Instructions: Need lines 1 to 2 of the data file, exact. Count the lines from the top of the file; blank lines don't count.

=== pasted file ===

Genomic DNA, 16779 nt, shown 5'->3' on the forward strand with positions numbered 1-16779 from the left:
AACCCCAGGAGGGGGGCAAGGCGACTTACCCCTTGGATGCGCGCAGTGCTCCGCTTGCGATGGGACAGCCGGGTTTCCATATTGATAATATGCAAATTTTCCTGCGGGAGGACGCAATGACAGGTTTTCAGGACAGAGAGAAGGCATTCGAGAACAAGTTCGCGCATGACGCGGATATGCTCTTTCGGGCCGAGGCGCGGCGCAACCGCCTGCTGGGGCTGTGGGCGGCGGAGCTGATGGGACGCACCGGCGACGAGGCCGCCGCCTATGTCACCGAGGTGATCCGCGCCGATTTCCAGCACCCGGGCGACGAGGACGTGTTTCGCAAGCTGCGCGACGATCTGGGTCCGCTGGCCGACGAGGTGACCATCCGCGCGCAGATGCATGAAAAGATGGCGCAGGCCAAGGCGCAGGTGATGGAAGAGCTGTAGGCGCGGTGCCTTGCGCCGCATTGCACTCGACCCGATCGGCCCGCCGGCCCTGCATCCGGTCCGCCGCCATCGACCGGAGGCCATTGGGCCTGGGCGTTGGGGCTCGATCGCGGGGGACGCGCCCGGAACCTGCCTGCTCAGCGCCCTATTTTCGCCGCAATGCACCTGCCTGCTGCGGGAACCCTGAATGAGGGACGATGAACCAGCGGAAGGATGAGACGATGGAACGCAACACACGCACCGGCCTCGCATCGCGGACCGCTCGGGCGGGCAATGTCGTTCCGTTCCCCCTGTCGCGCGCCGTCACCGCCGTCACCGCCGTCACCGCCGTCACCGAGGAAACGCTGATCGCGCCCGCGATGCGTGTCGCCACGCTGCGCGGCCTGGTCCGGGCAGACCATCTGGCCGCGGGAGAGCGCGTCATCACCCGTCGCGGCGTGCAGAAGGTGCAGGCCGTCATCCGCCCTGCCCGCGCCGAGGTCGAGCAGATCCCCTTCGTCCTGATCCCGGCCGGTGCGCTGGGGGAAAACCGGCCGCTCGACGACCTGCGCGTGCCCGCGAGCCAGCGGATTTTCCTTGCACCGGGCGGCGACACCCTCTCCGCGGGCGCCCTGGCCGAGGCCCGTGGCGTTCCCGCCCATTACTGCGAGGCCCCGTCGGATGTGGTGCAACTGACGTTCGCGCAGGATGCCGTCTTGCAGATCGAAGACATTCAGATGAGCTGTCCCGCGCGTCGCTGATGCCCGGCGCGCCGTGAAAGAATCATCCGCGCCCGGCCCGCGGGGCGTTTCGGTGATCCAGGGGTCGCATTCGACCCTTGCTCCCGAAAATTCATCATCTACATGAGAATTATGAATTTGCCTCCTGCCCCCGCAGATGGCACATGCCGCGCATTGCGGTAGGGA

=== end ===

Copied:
Genomic DNA, 16779 nt, shown 5'->3' on the forward strand with positions numbered 1-16779 from the left:
AACCCCAGGAGGGGGGCAAGGCGACTTACCCCTTGGATGCGCGCAGTGCTCCGCTTGCGATGGGACAGCCGGGTTTCCATATTGATAATATGCAAATTTTCCTGCGGGAGGACGCAATGACAGGTTTTCAGGACAGAGAGAAGGCATTCGAGAACAAGTTCGCGCATGACGCGGATATGCTCTTTCGGGCCGAGGCGCGGCGCAACCGCCTGCTGGGGCTGTGGGCGGCGGAGCTGATGGGACGCACCGGCGACGAGGCCGCCGCCTATGTCACCGAGGTGATCCGCGCCGATTTCCAGCACCCGGGCGACGAGGACGTGTTTCGCAAGCTGCGCGACGATCTGGGTCCGCTGGCCGACGAGGTGACCATCCGCGCGCAGATGCATGAAAAGATGGCGCAGGCCAAGGCGCAGGTGATGGAAGAGCTGTAGGCGCGGTGCCTTGCGCCGCATTGCACTCGACCCGATCGGCCCGCCGGCCCTGCATCCGGTCCGCCGCCATCGACCGGAGGCCATTGGGCCTGGGCGTTGGGGCTCGATCGCGGGGGACGCGCCCGGAACCTGCCTGCTCAGCGCCCTATTTTCGCCGCAATGCACCTGCCTGCTGCGGGAACCCTGAATGAGGGACGATGAACCAGCGGAAGGATGAGACGATGGAACGCAACACACGCACCGGCCTCGCATCGCGGACCGCTCGGGCGGGCAATGTCGTTCCGTTCCCCCTGTCGCGCGCCGTCACCGCCGTCACCGCCGTCACCGCCGTCACCGAGGAAACGCTGATCGCGCCCGCGATGCGTGTCGCCACGCTGCGCGGCCTGGTCCGGGCAGACCATCTGGCCGCGGGAGAGCGCGTCATCACCCGTCGCGGCGTGCAGAAGGTGCAGGCCGTCATCCGCCCTGCCCGCGCCGAGGTCGAGCAGATCCCCTTCGTCCTGATCCCGGCCGGTGCGCTGGGGGAAAACCGGCCGCTCGACGACCTGCGCGTGCCCGCGAGCCAGCGGATTTTCCTTGCACCGGGCGGCGACACCCTCTCCGCGGGCGCCCTGGCCGAGGCCCGTGGCGTTCCCGCCCATTACTGCGAGGCCCCGTCGGATGTGGTGCAACTGACGTTCGCGCAGGATGCCGTCTTGCAGATCGAAGACATTCAGATGAGCTGTCCCGCGCGTCGCTGATGCCCGGCGCGCCGTGAAAGAATCATCCGCGCCCGGCCCGCGGGGCGTTTCGGTGATCCAGGGGTCGCATTCGACCCTTGCTCCCGAAAATTCATCATCTACATGAGAATTATGAATTTGCCTCCTGCCCCCGCAGATGGCACATGCCGCGCATTGCGGTAGGGA